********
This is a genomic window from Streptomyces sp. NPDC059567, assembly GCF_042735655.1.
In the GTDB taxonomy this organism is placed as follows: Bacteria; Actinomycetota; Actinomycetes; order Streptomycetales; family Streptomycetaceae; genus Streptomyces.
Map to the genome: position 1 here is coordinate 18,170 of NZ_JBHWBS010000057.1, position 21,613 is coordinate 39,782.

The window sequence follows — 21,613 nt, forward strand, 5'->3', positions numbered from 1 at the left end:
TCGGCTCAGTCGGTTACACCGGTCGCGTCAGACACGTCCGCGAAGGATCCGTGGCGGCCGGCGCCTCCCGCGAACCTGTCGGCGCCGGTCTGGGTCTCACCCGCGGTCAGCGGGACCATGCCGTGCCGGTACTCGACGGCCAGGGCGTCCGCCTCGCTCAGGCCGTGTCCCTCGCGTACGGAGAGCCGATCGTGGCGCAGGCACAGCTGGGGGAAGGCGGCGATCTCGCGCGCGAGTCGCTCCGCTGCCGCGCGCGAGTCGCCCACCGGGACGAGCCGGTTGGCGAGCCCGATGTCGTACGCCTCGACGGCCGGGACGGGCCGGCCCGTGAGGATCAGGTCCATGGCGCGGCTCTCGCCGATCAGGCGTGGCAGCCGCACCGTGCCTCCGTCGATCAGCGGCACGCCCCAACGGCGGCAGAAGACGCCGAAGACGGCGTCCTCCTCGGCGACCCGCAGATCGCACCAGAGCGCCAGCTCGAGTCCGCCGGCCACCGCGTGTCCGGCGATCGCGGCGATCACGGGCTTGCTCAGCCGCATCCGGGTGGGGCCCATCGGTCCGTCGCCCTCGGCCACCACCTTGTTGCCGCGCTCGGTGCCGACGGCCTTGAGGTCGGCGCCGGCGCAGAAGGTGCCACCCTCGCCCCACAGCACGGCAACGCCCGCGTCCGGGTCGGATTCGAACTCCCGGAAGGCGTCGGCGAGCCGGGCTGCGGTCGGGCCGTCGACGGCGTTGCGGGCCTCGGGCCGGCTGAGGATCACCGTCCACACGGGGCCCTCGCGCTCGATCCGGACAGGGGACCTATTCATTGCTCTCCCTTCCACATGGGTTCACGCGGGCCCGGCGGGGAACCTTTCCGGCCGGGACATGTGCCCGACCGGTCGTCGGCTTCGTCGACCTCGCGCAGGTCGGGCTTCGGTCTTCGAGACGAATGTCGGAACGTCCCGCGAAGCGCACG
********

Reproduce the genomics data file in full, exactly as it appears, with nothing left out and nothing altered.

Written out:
This is a genomic window from Streptomyces sp. NPDC059567, assembly GCF_042735655.1.
In the GTDB taxonomy this organism is placed as follows: Bacteria; Actinomycetota; Actinomycetes; order Streptomycetales; family Streptomycetaceae; genus Streptomyces.
Map to the genome: position 1 here is coordinate 18,170 of NZ_JBHWBS010000057.1, position 21,613 is coordinate 39,782.

The window sequence follows — 21,613 nt, forward strand, 5'->3', positions numbered from 1 at the left end:
TCGGCTCAGTCGGTTACACCGGTCGCGTCAGACACGTCCGCGAAGGATCCGTGGCGGCCGGCGCCTCCCGCGAACCTGTCGGCGCCGGTCTGGGTCTCACCCGCGGTCAGCGGGACCATGCCGTGCCGGTACTCGACGGCCAGGGCGTCCGCCTCGCTCAGGCCGTGTCCCTCGCGTACGGAGAGCCGATCGTGGCGCAGGCACAGCTGGGGGAAGGCGGCGATCTCGCGCGCGAGTCGCTCCGCTGCCGCGCGCGAGTCGCCCACCGGGACGAGCCGGTTGGCGAGCCCGATGTCGTACGCCTCGACGGCCGGGACGGGCCGGCCCGTGAGGATCAGGTCCATGGCGCGGCTCTCGCCGATCAGGCGTGGCAGCCGCACCGTGCCTCCGTCGATCAGCGGCACGCCCCAACGGCGGCAGAAGACGCCGAAGACGGCGTCCTCCTCGGCGACCCGCAGATCGCACCAGAGCGCCAGCTCGAGTCCGCCGGCCACCGCGTGTCCGGCGATCGCGGCGATCACGGGCTTGCTCAGCCGCATCCGGGTGGGGCCCATCGGTCCGTCGCCCTCGGCCACCACCTTGTTGCCGCGCTCGGTGCCGACGGCCTTGAGGTCGGCGCCGGCGCAGAAGGTGCCACCCTCGCCCCACAGCACGGCAACGCCCGCGTCCGGGTCGGATTCGAACTCCCGGAAGGCGTCGGCGAGCCGGGCTGCGGTCGGGCCGTCGACGGCGTTGCGGGCCTCGGGCCGGCTGAGGATCACCGTCCACACGGGGCCCTCGCGCTCGATCCGGACAGGGGACCTATTCATTGCTCTCCCTTCCACATGGGTTCACGCGGGCCCGGCGGGGAACCTTTCCGGCCGGGACATGTGCCCGACCGGTCGTCGGCTTCGTCGACCTCGCGCAGGTCGGGCTTCGGTCTTCGAGACGAATGTCGGAACGTCCCGCGAAGCGCACG